Epomophorus wahlbergi, Sundevall, 1846

Don E. Wilson & Russell A. Mittermeier, 2019, Pteropodidae, Handbook of the Mammals of the World – Volume 9 Bats, Barcelona: Lynx Edicions, pp. 16-162 : 99-100

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https://doi.org/ 10.5281/zenodo.6448815



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scientific name

Epomophorus wahlbergi


68. View Plate 4: Pteropodidae

Wahlberg's Epauletted Fruit Bat

Epomophorus wahlbergi View in CoL

French: Epomophore de Wahlberg / German: Wahlberg-Epaulettenflughund / Spanish: Epomoforo de Wahlberg

Taxonomy. Pteropus wahlbergi Sundevall, 1846 View in CoL ,

near Port Natal (= Durban), KwaZulu-Natal, South Africa.

Epomophorus wahlbergi is the only member of the wahlbergi species group. Monotypic.

Distribution. Widely distributed in C, E & S Africa, Gabon, Republic of the Congo, and Angola in W, coast of S Somalia S to S Tanzania (including Pemba, Unguja, and Maha Is) in E, also in Uganda, Kenya, Rwanda, N Tanzania, and E & SE DR Congo, and Malawi, Mozambique, Zambia, Zimbabwe, E South Africa, and Swaziland in S; possibly in Cameroon, Equatorial Guinea, and Namibia. View Figure

Descriptive notes. Head-body 106- 183 mm (males) and 113-171 mm (females), tail 0-4 mm (males) and 0-6 mm (females), ear 20-28 mm, hindfoot 20- 27 mm, forearm 72-95 mm (males) and 67-88 mm (females); weight 68-138 ¢ (males) and 69-140 g (females). Males are sometimes darker and on average larger than females, and their muzzles are broader. Males can be distinguished from a distance by their expansible cheeks with folded upper lip. Muzzle is relatively long, and tongue is elongated and muscular. Eyes are large;irises are brown. Ears are relatively short, rounded, naked, and brown, with dark rims and anterior and posterior light ear patches. Adult males have white epaulettes with 9-mm hairs, sometimes encircled by band of brown pelage. Dorsum is fawn or light sandy brown, paler on shoulders and sometimes with yellowish tinges on hindlimbs and around tail; hairs are fawn, with dark brown bases; pelage is soft and slightly fluffy, extending along forearm dorsally and ventrally; and mid-dorsal hairs are c¢. 10 mm. In breeding males, skin of testes and in neck region has brown discoloration. Venter is noticeably paler, sometimes grayish; band of brown pelage encircling epaulettes can also run across throat and can sometimes be found around testes of sexually active males. Wings have claw on second digits, and membranes are light brown, sparsely covered in hair, and attach to second toes. Skull is medium-sized and robust; rostrum is relatively short and broad, conspicuously dorso-ventrally flattened; braincase lacks posterior downward deflection;sagittal crest is low but generally clearly visible; lambdoid crestis fairly well developed; zygomatic width is comparatively large, with sturdy arches; palate is relatively short; and post-dental palate is obviously concave. There are six thick palatal ridges, of which sixth and rarely fifth are postdental, and ridges 2-4 not divided. Dental formula of neonate is 12/2, C1/1,M 1/1 (x2) = 16. At birth, teeth are lightly enameled, small, and sharp; during weeks two and three, second milk teeth premolars appear, resulting in 20 teeth. All permanent teeth are present between days 81 and 150; they are heavily enameled; and premolars and molars are heavily cusped. Exceptionally, an extra upper molar can be present. Lungs are relatively large: left one is unilobed and right one has two incompletely separated lobes and an accessory lobe. Thoracic cavity is large, and abdominal cavity is compressed toward narrow pelvic inlet. Gastrointestinal tract is small and short. Chromosomal complement has 2n = 36 and FNa = 68 or 72, with eleven pairs of metacentric and six pairs of submetacentric autosomes. X-chromosome is metacentric or submetacentric, and Y-chromosome is acrocentric. Another sample yielded six metacentric, eight submetacentric, and four subtelocentric autosomes.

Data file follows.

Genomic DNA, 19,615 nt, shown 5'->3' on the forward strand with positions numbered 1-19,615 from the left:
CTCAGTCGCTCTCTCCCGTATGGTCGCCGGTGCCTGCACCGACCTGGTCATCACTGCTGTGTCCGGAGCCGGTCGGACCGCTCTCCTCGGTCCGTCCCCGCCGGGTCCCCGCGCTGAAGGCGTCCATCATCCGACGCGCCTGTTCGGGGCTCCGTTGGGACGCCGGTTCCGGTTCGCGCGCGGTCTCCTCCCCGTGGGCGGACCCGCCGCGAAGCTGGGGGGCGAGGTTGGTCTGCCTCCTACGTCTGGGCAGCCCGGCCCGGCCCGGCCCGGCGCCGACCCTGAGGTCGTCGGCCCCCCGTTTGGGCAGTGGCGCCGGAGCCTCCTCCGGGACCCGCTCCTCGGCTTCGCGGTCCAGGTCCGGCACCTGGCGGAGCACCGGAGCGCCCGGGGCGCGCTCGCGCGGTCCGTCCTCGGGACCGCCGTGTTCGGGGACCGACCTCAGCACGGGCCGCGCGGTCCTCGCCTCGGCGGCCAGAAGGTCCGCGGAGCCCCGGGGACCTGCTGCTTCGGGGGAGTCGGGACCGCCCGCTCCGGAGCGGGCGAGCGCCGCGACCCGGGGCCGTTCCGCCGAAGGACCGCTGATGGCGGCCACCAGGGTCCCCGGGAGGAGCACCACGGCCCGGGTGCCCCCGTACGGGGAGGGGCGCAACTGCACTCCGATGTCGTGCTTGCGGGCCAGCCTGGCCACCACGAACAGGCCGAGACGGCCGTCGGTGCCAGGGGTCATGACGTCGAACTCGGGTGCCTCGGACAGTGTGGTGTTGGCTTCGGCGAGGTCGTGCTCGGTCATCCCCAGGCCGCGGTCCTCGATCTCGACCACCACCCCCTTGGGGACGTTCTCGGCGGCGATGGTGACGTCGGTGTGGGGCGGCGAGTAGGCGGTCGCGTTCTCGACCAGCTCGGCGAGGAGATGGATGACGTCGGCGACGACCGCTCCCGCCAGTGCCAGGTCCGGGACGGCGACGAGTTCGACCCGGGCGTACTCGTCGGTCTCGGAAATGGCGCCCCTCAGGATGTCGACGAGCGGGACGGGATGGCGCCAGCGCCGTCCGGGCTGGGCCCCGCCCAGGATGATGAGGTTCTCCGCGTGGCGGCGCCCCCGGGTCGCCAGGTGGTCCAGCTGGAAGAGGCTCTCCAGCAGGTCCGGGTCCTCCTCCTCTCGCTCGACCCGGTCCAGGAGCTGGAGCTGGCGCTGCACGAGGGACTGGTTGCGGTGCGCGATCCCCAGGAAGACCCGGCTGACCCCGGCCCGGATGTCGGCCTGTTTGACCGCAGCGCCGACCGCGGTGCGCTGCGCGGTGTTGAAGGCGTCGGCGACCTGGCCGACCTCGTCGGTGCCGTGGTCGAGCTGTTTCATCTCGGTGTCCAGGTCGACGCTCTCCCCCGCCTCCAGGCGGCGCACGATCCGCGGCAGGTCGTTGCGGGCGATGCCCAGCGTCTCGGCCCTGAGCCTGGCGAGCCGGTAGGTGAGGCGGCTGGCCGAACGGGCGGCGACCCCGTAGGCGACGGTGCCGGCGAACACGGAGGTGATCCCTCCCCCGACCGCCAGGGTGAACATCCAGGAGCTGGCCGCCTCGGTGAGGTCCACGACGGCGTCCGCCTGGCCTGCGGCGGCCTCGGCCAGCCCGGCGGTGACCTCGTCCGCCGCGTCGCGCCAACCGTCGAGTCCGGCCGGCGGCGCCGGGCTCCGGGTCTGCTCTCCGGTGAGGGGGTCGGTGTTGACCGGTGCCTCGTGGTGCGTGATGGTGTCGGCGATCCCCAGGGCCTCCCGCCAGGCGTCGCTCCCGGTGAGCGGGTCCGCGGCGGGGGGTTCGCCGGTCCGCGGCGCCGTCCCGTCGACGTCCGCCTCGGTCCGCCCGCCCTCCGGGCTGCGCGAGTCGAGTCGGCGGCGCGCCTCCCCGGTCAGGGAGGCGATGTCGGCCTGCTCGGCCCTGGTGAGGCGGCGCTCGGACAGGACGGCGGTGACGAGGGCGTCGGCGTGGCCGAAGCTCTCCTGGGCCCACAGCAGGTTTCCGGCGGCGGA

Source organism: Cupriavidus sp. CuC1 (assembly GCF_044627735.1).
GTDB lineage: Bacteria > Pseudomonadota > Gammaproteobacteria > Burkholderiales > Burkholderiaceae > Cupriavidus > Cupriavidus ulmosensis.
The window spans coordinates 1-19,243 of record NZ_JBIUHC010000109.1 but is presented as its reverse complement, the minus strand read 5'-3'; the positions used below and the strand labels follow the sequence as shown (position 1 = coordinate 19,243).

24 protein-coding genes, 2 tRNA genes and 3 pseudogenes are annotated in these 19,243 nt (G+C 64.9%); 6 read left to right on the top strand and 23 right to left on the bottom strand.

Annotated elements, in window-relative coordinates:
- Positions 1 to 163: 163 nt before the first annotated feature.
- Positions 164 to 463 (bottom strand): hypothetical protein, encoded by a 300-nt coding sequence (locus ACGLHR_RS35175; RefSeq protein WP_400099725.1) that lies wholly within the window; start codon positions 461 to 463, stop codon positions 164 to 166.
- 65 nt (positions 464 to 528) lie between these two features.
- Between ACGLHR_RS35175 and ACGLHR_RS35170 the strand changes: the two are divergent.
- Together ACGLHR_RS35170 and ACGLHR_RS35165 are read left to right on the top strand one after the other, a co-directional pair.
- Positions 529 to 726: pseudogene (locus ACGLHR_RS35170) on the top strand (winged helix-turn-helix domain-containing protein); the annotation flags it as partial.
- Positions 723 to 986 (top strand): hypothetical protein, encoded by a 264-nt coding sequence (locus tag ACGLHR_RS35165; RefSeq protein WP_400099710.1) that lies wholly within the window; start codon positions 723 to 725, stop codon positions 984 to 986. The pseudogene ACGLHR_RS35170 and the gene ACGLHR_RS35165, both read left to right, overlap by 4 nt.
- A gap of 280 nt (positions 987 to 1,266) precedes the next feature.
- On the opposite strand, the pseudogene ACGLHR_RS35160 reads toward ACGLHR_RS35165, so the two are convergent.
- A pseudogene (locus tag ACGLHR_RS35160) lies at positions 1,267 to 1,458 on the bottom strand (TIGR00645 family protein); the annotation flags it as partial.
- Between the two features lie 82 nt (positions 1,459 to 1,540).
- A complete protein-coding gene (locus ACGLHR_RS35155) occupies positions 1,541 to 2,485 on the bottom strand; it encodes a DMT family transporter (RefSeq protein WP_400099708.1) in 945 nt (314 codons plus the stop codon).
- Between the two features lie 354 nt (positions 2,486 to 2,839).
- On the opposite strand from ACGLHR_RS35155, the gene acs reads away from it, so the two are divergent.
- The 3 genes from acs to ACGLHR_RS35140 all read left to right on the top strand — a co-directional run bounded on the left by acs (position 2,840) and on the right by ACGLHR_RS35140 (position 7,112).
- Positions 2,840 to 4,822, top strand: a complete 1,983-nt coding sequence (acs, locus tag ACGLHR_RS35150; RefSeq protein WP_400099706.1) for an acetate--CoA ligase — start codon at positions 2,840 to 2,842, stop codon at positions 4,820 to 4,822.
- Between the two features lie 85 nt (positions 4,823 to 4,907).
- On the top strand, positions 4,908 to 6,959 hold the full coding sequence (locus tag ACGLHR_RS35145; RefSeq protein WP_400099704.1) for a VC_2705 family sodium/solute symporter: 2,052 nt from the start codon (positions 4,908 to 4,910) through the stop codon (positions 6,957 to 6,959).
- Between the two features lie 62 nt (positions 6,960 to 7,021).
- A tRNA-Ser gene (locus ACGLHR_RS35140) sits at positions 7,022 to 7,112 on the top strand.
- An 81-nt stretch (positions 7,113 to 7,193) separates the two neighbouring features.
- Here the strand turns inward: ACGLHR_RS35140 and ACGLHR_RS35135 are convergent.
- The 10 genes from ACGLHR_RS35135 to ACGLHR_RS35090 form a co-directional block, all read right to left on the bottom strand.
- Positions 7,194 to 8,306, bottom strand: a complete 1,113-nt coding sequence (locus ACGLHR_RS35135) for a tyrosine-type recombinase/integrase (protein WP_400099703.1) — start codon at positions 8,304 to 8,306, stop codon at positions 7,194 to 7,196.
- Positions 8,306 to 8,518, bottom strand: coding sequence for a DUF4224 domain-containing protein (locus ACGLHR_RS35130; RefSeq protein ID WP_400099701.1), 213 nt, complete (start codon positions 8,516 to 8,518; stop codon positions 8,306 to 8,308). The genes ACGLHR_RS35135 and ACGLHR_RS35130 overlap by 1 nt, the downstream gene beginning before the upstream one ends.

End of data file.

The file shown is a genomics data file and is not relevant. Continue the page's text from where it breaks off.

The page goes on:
Habitat. Primarily woodland savannas in Zambezian Woodland, Eastern Rainforest-Savanna Mosaic, Coastal Forest Mosaic, and Somalia-Masai Bushland biotic zones from sea level up to elevations of ¢. 2000 m. In South Africa, distribution of Wahlberg's Epauletted Fruit Bat is strongly associated with annual precipitation.

Food and Feeding. Wahlberg's Epauletted Fruit Bats eat soft fruits, pollen, and nectar, for which they can commute more than 13 km each night. Primary food sources are figs ( Ficus , Moraceae ); other food comes from at least 24 plant genera in 14 families. Cultivated fruits (sometimes from ornamental gardens) that are eaten are generally too ripe for commercial use. Wahlberg's Epauletted Fruit Bats feed while briefly hovering in front of fruits or flowers or after landing on a branch nearby. Fruitis often carried to a feeding perch where it is slowly chewed. Large pieces of fruit are held in one foot against the chest. Wahlberg's Epauletted Fruit Bats pollinate Adansonia (Malvaceae) and probably Parinari (Chrysobalanaceae) . Juices from leaves of Balanites (Zygophyllaceae) are swallowed, possibly for steroidal sapogenins and proteins. Beetles and other insects found in stomach contents might be eaten for protein, but accidental swallowing cannot be excluded. They do not seem to drink but were observed flying low over water and wetting ventral pelage.